by Bill McBride on 1/20/2011 11:29:00 AM
Thursday, January 20, 2011
Earlier the NAR released the existing home sales data for December; here are a couple more graphs ...
The first graph shows the year-over-year (YoY) change in reported existing home inventory and months-of-supply. Inventory is not seasonally adjusted, so it really helps to look at the YoY change.
IMPORTANT: On a seasonal basis, inventory usually bottoms in December and January, and then will start increasing again in February and March. Since the NAR "months-of-supply" metric uses Seasonally Adjusted (SA) sales, but Not Seasonally Adjusted (NSA) inventory, this seasonal decline in inventory leads to a lower "months-of-supply" in December and January.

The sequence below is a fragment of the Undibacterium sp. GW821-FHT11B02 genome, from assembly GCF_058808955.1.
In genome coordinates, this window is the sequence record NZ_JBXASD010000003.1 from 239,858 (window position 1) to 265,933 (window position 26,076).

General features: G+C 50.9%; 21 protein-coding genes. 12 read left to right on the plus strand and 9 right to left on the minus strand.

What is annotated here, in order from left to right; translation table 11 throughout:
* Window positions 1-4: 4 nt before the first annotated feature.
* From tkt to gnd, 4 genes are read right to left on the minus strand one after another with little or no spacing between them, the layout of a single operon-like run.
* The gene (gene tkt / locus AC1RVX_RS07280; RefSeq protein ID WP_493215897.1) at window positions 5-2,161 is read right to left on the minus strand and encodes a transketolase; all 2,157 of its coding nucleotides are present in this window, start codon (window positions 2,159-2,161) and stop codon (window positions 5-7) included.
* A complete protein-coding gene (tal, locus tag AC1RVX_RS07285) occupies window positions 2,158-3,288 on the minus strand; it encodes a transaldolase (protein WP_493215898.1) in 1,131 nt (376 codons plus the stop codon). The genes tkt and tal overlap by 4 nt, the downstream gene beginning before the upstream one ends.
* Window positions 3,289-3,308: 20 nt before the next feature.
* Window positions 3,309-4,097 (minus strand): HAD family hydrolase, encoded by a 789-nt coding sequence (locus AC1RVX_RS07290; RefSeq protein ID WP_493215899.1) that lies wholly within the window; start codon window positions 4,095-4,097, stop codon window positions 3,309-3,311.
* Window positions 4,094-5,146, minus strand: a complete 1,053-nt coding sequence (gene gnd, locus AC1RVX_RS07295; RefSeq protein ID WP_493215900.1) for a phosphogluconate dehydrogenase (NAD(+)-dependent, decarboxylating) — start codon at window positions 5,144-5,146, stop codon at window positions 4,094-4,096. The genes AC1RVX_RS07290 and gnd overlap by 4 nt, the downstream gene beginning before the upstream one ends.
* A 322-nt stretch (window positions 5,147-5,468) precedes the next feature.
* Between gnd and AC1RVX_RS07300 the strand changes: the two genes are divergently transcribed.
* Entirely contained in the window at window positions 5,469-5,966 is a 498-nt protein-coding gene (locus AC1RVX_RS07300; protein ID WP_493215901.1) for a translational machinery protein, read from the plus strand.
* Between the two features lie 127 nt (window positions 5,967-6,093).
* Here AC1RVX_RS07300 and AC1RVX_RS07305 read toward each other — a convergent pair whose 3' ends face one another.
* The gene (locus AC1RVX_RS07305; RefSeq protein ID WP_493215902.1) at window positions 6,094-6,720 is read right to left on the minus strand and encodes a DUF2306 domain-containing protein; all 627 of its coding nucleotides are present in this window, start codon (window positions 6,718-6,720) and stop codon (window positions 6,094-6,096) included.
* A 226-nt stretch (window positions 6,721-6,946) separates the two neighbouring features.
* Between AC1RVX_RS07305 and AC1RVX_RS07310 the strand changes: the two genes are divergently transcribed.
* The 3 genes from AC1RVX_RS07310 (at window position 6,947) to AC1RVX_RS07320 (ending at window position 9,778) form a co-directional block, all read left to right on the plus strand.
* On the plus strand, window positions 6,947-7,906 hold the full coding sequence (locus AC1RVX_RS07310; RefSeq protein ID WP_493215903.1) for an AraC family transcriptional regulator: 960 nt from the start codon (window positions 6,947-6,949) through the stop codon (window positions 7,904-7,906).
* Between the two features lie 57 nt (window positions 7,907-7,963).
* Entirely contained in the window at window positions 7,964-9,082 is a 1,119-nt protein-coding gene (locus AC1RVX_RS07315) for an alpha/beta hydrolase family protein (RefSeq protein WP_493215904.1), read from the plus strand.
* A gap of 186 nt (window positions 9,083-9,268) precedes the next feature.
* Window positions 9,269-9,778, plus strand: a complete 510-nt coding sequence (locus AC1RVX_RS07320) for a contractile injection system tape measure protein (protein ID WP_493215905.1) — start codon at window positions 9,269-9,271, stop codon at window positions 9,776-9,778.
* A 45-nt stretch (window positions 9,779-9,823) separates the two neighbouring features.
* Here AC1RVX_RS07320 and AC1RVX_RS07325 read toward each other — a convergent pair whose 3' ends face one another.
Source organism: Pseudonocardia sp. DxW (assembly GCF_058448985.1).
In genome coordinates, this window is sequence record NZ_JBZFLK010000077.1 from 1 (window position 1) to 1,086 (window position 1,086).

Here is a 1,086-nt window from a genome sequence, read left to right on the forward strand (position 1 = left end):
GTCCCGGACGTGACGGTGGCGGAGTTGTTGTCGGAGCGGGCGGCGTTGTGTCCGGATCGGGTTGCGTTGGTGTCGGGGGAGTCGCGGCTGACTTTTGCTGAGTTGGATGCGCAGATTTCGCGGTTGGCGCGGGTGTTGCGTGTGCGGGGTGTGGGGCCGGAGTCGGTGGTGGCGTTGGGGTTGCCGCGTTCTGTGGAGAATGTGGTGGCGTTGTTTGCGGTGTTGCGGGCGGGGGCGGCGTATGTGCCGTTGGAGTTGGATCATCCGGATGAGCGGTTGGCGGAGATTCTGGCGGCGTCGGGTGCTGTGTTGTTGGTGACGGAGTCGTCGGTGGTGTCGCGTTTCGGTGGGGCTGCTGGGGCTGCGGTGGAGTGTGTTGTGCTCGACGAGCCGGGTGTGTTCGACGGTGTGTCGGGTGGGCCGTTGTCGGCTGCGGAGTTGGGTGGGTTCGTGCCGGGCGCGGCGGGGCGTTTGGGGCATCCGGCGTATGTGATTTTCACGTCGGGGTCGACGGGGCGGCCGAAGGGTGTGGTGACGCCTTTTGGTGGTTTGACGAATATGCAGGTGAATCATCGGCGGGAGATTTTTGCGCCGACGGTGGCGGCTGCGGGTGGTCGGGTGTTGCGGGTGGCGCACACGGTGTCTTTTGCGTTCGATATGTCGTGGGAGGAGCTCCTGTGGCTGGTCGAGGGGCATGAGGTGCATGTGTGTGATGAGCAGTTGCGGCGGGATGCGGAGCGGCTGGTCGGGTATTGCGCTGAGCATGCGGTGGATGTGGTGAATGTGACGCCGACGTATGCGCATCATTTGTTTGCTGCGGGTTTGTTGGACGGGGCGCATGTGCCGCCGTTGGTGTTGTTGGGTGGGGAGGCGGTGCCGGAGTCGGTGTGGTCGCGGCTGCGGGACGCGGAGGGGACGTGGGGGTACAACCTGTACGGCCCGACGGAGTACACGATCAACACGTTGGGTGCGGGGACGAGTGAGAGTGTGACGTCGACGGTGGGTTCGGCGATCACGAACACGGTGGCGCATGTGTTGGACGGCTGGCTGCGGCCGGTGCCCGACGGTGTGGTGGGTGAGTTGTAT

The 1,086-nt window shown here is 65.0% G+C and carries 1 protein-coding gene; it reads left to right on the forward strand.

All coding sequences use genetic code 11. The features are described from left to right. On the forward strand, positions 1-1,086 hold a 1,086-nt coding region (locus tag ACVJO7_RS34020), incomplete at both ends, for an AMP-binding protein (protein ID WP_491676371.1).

The key is to recognize the seasonal pattern, and watch the YoY change in inventory.
Click on graph for larger image in graph gallery.
Although inventory decreased from November to December, inventory increased 8.4% YoY in December.
This was one of the key metrics I used in 2005 to call the top of the housing bubble in activity. This is the largest year-over-year increase in inventory since January 2008 and this is something to watch closely over the next few months.
By request - the second graph shows existing home sales Not Seasonally Adjusted (NSA).
The red columns are for 2010.
Sales NSA were above the level in 2007 and 2008, but below the level in 2009.
The bottom line: Sales rebounded in December to just above Tom Lawler's forecast. This was probably due to a combination of low mortgage rates, falling house prices - expecially for distressed properties, and investor buying at the low end.
Inventory remains very high, and the year-over-year increase in inventory is very concerning.